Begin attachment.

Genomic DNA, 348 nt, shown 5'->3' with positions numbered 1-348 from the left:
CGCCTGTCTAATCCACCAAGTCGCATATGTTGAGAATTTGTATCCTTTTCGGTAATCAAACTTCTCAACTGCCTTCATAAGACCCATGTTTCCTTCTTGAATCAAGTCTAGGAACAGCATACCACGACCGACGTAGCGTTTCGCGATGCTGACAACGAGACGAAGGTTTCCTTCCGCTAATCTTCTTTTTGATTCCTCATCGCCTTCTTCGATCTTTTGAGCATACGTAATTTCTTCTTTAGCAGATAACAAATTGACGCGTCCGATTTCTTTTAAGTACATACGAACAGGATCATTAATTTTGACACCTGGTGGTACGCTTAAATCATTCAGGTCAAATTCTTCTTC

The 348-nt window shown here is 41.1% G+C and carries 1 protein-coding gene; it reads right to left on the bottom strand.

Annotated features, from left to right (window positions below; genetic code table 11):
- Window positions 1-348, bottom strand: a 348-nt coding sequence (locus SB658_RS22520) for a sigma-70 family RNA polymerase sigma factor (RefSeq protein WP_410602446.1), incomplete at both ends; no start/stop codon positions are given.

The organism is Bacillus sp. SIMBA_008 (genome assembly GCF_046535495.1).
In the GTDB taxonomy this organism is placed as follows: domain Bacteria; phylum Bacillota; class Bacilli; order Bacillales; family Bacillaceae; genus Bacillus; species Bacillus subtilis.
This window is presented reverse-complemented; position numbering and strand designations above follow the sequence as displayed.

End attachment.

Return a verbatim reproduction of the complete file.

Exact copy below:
Genomic DNA, 348 nt, shown 5'->3' with positions numbered 1-348 from the left:
CGCCTGTCTAATCCACCAAGTCGCATATGTTGAGAATTTGTATCCTTTTCGGTAATCAAACTTCTCAACTGCCTTCATAAGACCCATGTTTCCTTCTTGAATCAAGTCTAGGAACAGCATACCACGACCGACGTAGCGTTTCGCGATGCTGACAACGAGACGAAGGTTTCCTTCCGCTAATCTTCTTTTTGATTCCTCATCGCCTTCTTCGATCTTTTGAGCATACGTAATTTCTTCTTTAGCAGATAACAAATTGACGCGTCCGATTTCTTTTAAGTACATACGAACAGGATCATTAATTTTGACACCTGGTGGTACGCTTAAATCATTCAGGTCAAATTCTTCTTC

The 348-nt window shown here is 41.1% G+C and carries 1 protein-coding gene; it reads right to left on the bottom strand.

Annotated features, from left to right (window positions below; genetic code table 11):
- Window positions 1-348, bottom strand: a 348-nt coding sequence (locus SB658_RS22520) for a sigma-70 family RNA polymerase sigma factor (RefSeq protein WP_410602446.1), incomplete at both ends; no start/stop codon positions are given.

The organism is Bacillus sp. SIMBA_008 (genome assembly GCF_046535495.1).
In the GTDB taxonomy this organism is placed as follows: domain Bacteria; phylum Bacillota; class Bacilli; order Bacillales; family Bacillaceae; genus Bacillus; species Bacillus subtilis.
This window is presented reverse-complemented; position numbering and strand designations above follow the sequence as displayed.